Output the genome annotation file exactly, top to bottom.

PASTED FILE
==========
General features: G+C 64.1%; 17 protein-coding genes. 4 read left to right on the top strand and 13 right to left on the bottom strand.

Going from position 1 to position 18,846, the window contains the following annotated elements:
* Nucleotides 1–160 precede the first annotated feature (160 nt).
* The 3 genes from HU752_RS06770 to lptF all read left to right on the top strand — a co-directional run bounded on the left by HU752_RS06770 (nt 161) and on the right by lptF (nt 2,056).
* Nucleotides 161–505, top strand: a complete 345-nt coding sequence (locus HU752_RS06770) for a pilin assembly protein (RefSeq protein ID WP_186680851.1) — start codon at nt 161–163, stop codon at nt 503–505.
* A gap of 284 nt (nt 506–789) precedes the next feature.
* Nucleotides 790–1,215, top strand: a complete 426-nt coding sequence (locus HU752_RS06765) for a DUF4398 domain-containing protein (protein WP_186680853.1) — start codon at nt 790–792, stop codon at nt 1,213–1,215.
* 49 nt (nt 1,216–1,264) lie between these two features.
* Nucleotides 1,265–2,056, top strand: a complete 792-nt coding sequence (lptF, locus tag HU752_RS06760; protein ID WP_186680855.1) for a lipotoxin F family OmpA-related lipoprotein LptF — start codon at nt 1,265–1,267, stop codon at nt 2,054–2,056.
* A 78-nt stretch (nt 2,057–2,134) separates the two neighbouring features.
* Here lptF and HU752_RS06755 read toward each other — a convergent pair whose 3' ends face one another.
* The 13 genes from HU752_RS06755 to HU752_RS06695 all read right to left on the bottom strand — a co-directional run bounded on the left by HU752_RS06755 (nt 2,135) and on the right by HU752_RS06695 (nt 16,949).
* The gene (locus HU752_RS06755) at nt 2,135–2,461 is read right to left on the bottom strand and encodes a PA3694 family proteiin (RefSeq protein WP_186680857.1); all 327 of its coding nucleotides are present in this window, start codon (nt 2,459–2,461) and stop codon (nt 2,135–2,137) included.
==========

General features: G+C 64.1%; 17 protein-coding genes. 4 read left to right on the top strand and 13 right to left on the bottom strand.

Going from position 1 to position 18,846, the window contains the following annotated elements:
* Nucleotides 1–160 precede the first annotated feature (160 nt).
* The 3 genes from HU752_RS06770 to lptF all read left to right on the top strand — a co-directional run bounded on the left by HU752_RS06770 (nt 161) and on the right by lptF (nt 2,056).
* Nucleotides 161–505, top strand: a complete 345-nt coding sequence (locus HU752_RS06770) for a pilin assembly protein (RefSeq protein ID WP_186680851.1) — start codon at nt 161–163, stop codon at nt 503–505.
* A gap of 284 nt (nt 506–789) precedes the next feature.
* Nucleotides 790–1,215, top strand: a complete 426-nt coding sequence (locus HU752_RS06765) for a DUF4398 domain-containing protein (protein WP_186680853.1) — start codon at nt 790–792, stop codon at nt 1,213–1,215.
* 49 nt (nt 1,216–1,264) lie between these two features.
* Nucleotides 1,265–2,056, top strand: a complete 792-nt coding sequence (lptF, locus tag HU752_RS06760; protein ID WP_186680855.1) for a lipotoxin F family OmpA-related lipoprotein LptF — start codon at nt 1,265–1,267, stop codon at nt 2,054–2,056.
* A 78-nt stretch (nt 2,057–2,134) separates the two neighbouring features.
* Here lptF and HU752_RS06755 read toward each other — a convergent pair whose 3' ends face one another.
* The 13 genes from HU752_RS06755 to HU752_RS06695 all read right to left on the bottom strand — a co-directional run bounded on the left by HU752_RS06755 (nt 2,135) and on the right by HU752_RS06695 (nt 16,949).
* The gene (locus HU752_RS06755) at nt 2,135–2,461 is read right to left on the bottom strand and encodes a PA3694 family proteiin (RefSeq protein WP_186680857.1); all 327 of its coding nucleotides are present in this window, start codon (nt 2,459–2,461) and stop codon (nt 2,135–2,137) included.